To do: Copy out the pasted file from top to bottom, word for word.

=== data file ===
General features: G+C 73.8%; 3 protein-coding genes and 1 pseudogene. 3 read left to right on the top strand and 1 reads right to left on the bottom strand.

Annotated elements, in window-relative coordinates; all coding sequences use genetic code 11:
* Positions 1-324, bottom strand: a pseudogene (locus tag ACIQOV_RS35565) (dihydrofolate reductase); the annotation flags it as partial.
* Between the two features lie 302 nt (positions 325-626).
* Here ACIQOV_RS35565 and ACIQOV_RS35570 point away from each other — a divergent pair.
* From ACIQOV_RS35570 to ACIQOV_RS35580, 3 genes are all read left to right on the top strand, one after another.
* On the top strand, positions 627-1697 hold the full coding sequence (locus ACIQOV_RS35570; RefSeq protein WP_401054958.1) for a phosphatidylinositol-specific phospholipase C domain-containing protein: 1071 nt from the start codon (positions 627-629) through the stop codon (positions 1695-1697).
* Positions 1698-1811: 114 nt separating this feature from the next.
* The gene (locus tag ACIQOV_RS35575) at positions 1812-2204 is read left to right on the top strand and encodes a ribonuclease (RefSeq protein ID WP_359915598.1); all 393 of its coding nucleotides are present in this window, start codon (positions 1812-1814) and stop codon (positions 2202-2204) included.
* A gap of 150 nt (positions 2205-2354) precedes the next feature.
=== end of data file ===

General features: G+C 73.8%; 3 protein-coding genes and 1 pseudogene. 3 read left to right on the top strand and 1 reads right to left on the bottom strand.

Annotated elements, in window-relative coordinates; all coding sequences use genetic code 11:
* Positions 1-324, bottom strand: a pseudogene (locus tag ACIQOV_RS35565) (dihydrofolate reductase); the annotation flags it as partial.
* Between the two features lie 302 nt (positions 325-626).
* Here ACIQOV_RS35565 and ACIQOV_RS35570 point away from each other — a divergent pair.
* From ACIQOV_RS35570 to ACIQOV_RS35580, 3 genes are all read left to right on the top strand, one after another.
* On the top strand, positions 627-1697 hold the full coding sequence (locus ACIQOV_RS35570; RefSeq protein WP_401054958.1) for a phosphatidylinositol-specific phospholipase C domain-containing protein: 1071 nt from the start codon (positions 627-629) through the stop codon (positions 1695-1697).
* Positions 1698-1811: 114 nt separating this feature from the next.
* The gene (locus tag ACIQOV_RS35575) at positions 1812-2204 is read left to right on the top strand and encodes a ribonuclease (RefSeq protein ID WP_359915598.1); all 393 of its coding nucleotides are present in this window, start codon (positions 1812-1814) and stop codon (positions 2202-2204) included.
* A gap of 150 nt (positions 2205-2354) precedes the next feature.